Avoid blends 

Although it’s common for companies to blend in textiles to minimize costs, if you want to provide the best kind of clothes, it would be best to avoid or decrease material blends as the recycling process involves separating textiles from the same type. Consequently, the recycling process won’t make any difference if fabrics are blended. 

Sometimes, your clothes should be made from single materials and be as simple as possible. If you want to make clothes only out of bamboo or linen, the quality of the finished product will make the garment last longer. And as these products are mostly 100% biodegradable, the recycling process will go faster, and the “waste” can be used in many ways. It’s also a good idea to avoid coating that could hinder the recycling process, such as backings or ornamental trims. Don’t worry that clients will get bored of them because trends come and go, but good clothes stay. 

Look for innovative products 

The fashion industry always needs something revolutionary, whether it’s about materials, designs or marketing strategies. If you want your fashion business to flourish, it’s best to keep looking for different textiles and practices constantly, only to bring fresh air into your organization. This will benefit your brand since it’ll be recognized as innovative, and your profit will also increase. 

For example, Levi’s, the well-known jeans company, is known for its latest sustainable practices of making their pair out of recycled denim, sustainably sourced viscose, and cotton. The business is always looking for new and durable materials to work with.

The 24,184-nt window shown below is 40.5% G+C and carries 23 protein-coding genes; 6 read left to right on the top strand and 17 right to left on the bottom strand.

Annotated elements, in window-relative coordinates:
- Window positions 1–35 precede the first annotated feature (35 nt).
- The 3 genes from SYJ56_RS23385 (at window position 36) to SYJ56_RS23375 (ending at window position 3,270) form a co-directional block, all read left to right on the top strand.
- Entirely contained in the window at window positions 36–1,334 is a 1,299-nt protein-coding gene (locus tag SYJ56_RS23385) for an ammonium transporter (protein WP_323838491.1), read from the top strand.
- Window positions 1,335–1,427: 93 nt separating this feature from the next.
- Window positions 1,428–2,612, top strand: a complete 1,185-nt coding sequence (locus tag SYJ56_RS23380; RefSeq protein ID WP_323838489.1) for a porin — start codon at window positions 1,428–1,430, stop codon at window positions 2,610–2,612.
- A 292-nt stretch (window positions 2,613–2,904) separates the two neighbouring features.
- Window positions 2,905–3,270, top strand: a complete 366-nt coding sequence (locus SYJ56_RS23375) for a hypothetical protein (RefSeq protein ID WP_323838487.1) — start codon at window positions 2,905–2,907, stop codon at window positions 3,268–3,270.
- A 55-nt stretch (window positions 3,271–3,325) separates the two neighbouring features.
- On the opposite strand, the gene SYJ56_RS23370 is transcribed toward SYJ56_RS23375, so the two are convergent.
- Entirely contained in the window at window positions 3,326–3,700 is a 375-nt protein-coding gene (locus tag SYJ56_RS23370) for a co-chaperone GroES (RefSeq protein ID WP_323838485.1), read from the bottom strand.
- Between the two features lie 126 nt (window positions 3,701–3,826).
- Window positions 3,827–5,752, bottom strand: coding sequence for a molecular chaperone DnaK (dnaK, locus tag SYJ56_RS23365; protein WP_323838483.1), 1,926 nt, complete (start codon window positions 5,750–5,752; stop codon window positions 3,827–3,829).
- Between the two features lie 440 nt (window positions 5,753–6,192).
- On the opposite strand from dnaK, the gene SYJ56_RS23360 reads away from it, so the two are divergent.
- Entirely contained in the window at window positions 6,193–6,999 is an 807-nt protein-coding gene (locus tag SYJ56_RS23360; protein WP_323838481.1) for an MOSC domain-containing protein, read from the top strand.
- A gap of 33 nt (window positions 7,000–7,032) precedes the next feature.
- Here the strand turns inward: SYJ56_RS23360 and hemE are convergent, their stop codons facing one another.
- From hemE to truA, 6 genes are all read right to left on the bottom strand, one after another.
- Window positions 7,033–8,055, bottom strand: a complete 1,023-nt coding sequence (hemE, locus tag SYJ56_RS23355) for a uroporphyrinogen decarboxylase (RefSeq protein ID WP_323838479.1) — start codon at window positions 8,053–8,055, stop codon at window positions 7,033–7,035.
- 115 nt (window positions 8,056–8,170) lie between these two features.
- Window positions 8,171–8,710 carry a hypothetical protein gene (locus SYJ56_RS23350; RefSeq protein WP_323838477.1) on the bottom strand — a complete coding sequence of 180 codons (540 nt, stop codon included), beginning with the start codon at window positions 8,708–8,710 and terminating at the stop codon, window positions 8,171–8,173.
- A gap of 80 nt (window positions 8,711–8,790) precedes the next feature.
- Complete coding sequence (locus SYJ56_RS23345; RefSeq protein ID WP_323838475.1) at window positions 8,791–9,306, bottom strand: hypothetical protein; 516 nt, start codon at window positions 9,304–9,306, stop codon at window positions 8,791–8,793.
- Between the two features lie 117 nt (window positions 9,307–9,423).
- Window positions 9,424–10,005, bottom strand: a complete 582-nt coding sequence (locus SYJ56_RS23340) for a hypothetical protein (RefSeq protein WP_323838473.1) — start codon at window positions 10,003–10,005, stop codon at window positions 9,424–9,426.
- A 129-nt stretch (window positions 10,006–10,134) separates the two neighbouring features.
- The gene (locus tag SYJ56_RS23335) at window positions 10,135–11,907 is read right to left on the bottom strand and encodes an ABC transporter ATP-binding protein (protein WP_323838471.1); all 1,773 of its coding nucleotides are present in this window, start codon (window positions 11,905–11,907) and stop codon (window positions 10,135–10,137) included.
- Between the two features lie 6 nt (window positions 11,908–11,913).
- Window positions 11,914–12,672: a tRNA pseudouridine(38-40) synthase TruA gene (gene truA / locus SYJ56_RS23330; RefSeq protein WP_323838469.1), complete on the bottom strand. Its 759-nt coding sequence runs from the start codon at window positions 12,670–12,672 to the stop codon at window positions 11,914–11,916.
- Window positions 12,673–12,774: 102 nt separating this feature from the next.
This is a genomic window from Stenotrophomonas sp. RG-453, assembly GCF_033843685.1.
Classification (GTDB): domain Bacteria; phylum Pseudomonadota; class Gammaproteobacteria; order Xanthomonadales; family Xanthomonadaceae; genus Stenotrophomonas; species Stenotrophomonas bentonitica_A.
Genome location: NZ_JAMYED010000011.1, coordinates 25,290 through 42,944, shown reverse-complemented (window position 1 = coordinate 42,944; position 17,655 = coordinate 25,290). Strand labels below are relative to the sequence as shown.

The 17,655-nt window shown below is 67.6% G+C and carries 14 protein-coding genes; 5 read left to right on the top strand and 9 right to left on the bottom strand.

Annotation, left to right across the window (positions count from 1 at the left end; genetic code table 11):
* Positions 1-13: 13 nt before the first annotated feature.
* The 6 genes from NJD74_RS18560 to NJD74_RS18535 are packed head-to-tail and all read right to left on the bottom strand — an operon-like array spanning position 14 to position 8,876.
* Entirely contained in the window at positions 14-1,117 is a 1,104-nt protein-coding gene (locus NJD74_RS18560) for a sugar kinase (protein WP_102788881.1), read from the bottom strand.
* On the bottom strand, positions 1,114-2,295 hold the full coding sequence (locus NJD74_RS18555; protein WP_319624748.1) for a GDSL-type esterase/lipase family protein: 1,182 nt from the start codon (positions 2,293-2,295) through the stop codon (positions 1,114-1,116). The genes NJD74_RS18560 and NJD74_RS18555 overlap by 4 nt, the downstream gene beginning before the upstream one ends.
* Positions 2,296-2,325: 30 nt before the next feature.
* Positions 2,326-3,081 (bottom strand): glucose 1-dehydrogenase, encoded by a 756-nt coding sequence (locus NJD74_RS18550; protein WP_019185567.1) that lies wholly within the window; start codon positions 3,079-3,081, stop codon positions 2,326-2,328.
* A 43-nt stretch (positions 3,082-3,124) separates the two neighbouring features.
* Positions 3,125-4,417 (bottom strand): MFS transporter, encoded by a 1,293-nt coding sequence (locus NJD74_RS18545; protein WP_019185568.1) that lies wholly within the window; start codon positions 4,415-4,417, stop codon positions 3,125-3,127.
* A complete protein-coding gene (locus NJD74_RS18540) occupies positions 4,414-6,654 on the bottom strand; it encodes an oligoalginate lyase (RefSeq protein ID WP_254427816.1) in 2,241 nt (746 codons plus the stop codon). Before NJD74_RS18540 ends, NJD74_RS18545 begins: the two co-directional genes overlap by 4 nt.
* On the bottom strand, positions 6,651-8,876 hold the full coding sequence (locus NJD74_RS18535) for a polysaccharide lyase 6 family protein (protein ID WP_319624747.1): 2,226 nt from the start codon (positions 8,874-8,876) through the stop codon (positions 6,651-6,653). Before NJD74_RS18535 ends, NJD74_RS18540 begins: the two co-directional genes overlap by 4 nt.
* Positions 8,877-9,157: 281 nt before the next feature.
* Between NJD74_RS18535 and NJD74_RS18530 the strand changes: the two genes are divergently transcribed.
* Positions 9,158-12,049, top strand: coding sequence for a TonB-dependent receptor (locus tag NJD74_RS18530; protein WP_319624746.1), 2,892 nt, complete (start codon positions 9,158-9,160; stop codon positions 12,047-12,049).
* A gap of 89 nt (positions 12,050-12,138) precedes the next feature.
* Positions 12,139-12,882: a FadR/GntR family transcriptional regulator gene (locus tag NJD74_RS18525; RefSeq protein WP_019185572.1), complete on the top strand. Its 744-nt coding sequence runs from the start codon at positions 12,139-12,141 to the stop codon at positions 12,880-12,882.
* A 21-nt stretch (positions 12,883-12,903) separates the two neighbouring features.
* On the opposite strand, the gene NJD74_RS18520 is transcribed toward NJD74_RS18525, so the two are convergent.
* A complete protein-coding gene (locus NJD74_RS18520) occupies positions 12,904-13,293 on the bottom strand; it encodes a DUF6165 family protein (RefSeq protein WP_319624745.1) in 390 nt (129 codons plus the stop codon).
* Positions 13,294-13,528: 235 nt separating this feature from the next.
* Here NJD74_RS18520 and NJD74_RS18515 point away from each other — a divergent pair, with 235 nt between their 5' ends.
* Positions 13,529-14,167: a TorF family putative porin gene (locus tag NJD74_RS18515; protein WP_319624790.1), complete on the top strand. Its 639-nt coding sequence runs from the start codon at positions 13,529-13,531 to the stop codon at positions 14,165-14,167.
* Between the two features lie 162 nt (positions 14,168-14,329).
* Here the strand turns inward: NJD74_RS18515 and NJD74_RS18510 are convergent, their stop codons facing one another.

Look at what your competition is doing and see if you can integrate these practices into your company. You can also look at what companies from overseas are doing to ensure their clothing is green and sustainable while maintaining their customers’ interest. For example, some of the most innovative practices include the following:

  • Fabric from seaweed. After the extrusion process, the plant becomes a kelp-based thread that can be knitted or 3D printed;
  • Knitting robots. These technological advancements can help make custom seamless knit garments, enabling the digitization of the entire production process;
  • Leather from apples. Apple pectin is a part of the fruit that can be used to create a leather-like material that can be dyed without toxic chemicals;

These are only a few examples of how fashion can become sustainable and environmentally friendly. Circular fashion software, virtual influencers, and digital runways are part of the green advertisement process, far from the expensive and toxic ones. Similar to those examples, you can find similar practices at every stage of the product’s development process and implement them to create a better world of fashion. 

Bottom line 

The fashion industry has become quite dangerous to the environment. Driven by consumerism and trends, this sector contributes to a considerable part of what climate change has got us into up to this day. But as people and businesses understand the importance of a clean environment, sustainable practices might help us make an essential change toward environmentally-friendly fashion.